And so the stage is set. All the actors are in place. A crowd, the good, bad, and ugly shoving their way in to see this one about which so much was said. Our meager Zacchaeus, his wee self, perched up in the tree only hoping for a glimpse. And Jesus and the followers passing that way.

When Jesus came to the place, he looked up and said to him, "Zacchaeus, hurry and come down; for I must stay at your house today." So he hurried down and was happy to welcome him. 

No one, NO ONE, saw this coming. No one envisioned this at all. Especially Zacchaeus. He climbed down lickety-split, a happy man. A wee happy man.

Being chosen is always a joy. We want to be wanted. We want people to see us. We want people to acknowledge us. We want people to appreciate us. We all want to be chosen. Our social selves are wired to belong and to have a part. We are made for one another. Each and every one of us, Zacchaeus included. 

But we all know that as joyful as this could have been, there has to be some conflict or people would not have remembered it, much less included it in Scripture 2,000 years ago.

All who saw it began to grumble and said, "He has gone to be the guest of one who is a sinner." 

They all were aghast. Does he know who he was talking to? If this guy is so holy, he would not be mixed in with filth like him! You can hear it. Grumble grumble grumble grumble. Human nature has not changed that much in 2,000 years. And here human nature stays true. We approach life like some zero sum game. For me to win, there has to be a loser. And I am happy to have a loser, as long as it's not me. 

But contempt is easy. Rich. Hate him! Tax Collector. Hate him! Short! 

🎵Short people got no reason, short people got no reason, short people got no reason to live…🎵 (Thank you, Randy Newman) It is hard as the priest of St. James the Less to talk about being short, as “the Less” could very well have meant “the Short.”

Contempt is us looking down on someone else thinking it will make us feel better. As Samuel Johnson reminded us, “Contempt is a kind of gangrene which, if it seizes one part of a character, corrupts all the rest by degrees.” And if the Grumblers had contempt for Zacchaeus, it was then carried over to Jesus as well.

But then we see the movement of Grace, the immense shifting of glaciers before our eyes. Zacchaeus was as transformed as the Grinch, whose heart grew three sizes that day.

Zacchaeus stood there and said to the Lord, "Look, half of my possessions, Lord, I will give to the poor; and if I have defrauded anyone of anything, I will pay back four times as much." 

No one asked this of him. Most of us, even the most despicable, know what it is that we should be doing. The good we could do is out there. The question is will we?

For Zacchaeus, he did not need to do what he did for Jesus to come over. But in being seen, acknowledged, and chosen the dam broke. The Grace of the moment became the Grace of a life. A flood gate opened up and Grace poured in, and in doing so, it poured out.

We cannot pay back Grace. Grace is a gift freely given. It can only be accepted. Zacchaeus accepted it. And in its reception, his response to Grace was to mend his ways. Grace was his response to Grace. Grace came first. It always does. It always will.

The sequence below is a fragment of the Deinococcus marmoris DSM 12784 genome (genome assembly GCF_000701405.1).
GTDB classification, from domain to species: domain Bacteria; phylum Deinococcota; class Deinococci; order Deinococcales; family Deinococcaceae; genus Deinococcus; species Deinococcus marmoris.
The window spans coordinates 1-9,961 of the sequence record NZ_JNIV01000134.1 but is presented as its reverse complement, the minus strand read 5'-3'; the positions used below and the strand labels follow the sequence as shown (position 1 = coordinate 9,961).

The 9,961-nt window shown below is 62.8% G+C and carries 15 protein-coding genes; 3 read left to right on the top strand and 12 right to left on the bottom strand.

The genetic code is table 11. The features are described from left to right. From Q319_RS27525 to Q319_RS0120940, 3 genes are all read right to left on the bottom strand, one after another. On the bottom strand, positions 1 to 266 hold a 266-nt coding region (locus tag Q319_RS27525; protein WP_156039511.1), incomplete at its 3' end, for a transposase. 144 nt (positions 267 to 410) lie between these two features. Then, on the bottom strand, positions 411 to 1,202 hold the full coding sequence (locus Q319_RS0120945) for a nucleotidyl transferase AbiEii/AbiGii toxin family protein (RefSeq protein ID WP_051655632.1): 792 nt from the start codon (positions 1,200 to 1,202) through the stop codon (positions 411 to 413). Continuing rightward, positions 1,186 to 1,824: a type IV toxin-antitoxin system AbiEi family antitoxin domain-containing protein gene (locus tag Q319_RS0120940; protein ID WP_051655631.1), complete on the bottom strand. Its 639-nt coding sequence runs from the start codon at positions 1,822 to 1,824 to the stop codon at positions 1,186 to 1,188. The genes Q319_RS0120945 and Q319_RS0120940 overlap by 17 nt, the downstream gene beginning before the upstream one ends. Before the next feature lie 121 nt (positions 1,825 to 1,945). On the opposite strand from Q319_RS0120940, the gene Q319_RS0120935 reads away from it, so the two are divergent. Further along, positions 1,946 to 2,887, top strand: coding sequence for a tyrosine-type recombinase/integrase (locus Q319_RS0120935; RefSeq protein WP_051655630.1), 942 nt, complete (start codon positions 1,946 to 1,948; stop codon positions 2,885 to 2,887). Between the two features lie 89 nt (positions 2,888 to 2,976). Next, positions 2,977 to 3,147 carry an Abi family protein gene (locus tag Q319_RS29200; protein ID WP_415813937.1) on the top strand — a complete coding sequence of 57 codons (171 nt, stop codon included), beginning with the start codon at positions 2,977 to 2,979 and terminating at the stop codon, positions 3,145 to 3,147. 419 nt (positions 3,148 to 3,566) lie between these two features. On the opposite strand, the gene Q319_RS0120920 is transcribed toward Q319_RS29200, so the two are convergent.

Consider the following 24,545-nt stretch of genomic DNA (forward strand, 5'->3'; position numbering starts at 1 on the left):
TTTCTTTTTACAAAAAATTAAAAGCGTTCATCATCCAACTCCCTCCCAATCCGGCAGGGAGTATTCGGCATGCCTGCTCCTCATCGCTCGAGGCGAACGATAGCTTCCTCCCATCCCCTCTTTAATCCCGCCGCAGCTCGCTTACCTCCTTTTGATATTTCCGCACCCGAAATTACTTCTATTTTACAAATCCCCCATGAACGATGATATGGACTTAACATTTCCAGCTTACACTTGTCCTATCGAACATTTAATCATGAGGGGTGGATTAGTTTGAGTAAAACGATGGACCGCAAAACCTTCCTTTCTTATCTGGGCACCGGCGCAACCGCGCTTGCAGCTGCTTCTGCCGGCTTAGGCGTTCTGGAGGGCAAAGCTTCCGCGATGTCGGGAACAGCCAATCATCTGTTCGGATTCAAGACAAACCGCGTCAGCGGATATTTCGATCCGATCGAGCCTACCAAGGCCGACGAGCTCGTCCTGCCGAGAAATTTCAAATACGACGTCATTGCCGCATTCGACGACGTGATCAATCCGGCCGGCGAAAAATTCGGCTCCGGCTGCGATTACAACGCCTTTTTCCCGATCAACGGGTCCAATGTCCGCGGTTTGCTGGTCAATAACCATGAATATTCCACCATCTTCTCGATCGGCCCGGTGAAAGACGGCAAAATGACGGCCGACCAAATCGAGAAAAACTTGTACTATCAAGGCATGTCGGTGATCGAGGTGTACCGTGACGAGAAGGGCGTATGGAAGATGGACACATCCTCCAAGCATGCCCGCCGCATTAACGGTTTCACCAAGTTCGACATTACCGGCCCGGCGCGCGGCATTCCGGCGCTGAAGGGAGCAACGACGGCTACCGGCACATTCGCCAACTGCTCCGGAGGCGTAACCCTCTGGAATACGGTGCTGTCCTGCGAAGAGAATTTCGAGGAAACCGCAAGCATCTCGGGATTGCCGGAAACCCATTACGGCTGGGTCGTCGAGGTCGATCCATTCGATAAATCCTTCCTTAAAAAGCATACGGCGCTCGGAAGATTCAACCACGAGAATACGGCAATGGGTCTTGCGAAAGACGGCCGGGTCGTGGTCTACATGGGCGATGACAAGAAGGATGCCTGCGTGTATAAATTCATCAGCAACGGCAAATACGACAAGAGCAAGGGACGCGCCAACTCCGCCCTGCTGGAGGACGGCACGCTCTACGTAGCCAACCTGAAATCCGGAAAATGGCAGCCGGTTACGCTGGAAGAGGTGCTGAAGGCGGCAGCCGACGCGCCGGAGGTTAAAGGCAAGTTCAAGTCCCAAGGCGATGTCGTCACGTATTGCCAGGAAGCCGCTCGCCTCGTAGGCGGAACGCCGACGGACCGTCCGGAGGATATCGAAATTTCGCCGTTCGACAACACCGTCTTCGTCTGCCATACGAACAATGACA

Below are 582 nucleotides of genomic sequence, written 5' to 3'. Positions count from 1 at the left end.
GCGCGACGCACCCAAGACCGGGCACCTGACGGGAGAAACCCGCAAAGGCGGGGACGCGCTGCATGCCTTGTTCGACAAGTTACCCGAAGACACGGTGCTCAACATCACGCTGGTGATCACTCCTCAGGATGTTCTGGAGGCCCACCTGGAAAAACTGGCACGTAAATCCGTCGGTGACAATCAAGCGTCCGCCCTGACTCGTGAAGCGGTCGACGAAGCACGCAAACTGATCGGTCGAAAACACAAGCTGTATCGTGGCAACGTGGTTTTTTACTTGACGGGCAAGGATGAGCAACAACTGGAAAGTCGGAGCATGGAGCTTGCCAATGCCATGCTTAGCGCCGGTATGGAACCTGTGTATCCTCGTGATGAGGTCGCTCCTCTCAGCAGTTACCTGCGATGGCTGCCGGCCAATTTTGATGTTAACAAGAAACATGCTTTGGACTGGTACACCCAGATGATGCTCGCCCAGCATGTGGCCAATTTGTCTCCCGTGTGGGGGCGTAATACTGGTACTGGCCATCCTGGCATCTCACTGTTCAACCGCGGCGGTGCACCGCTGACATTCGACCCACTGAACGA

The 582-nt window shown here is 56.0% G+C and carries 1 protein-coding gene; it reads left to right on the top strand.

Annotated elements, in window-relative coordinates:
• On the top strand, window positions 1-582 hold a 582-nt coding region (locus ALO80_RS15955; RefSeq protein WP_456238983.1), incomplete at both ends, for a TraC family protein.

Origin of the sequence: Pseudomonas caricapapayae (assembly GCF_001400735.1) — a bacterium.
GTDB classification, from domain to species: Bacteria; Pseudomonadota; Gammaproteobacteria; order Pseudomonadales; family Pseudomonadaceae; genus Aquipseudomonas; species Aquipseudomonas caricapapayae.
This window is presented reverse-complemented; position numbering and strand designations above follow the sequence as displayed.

Then Jesus said to him, "Today salvation has come to this house, because he too is a son of Abraham. For the Son of Man came to seek out and to save the lost."

And here we see Jesus saying, this is what I came to do. It is not about the righteous feeling better about themselves. It was to show the world that we are all seen, acknowledged, and chosen.

And what is chosen, truly chosen, cannot be let go of. In Roman culture, adoption was forever. You could disown a child if they brought dishonor. You could divorce a spouse if unfaithful or tiresome, even. But once one was adopted, it was forever. Jesus chose Zacchaeus. He would not let him go.

Even with the Grumbling. 

Even with the Contempt.

Even with the Scorn.

And he was happy to do it. He came to seek and save the Lost. That was his mission and purpose. He came here to invite the Beloved of God home. And we are all Beloved.

This Tuesday night during our All Saints’ service we have the joy of baptizing two adults, Tim and Hannah, who have chosen to be identified as Christ’s own forever. I love baptizing babies and standing with the families saying that they will raise the children in the faith. But when people choose to be baptized into the faith, especially as adults, we rejoice. They walk into it with eyes open, maybe tear stained, but eyes open. Like Zacchaeus, today, salvation has come to this house. How beautiful! How wonderful! How fresh and new as it was for Zacchaeus. We are often surprised by Grace. We are always Amazed by it. And there will always be Self-Righteous Grumblers. Always. That’s okay. It just shows they just do not get it.

Love people anyway, especially those hiding away thinking the parade going by is not for them, or people like them. But friends, if this story teaches us nothing else, the parade is just for them. Thanks be to God!

Zacchaeus was a wee little man, and a wee little man was he.

He climbed up in a sycamore tree for the Lord he wanted to see.

And as the Savior came that way, he looked up in the tree, and said…

Zacchaeus, you come down! 

For I’m going to your house today! For I’m going to your house today!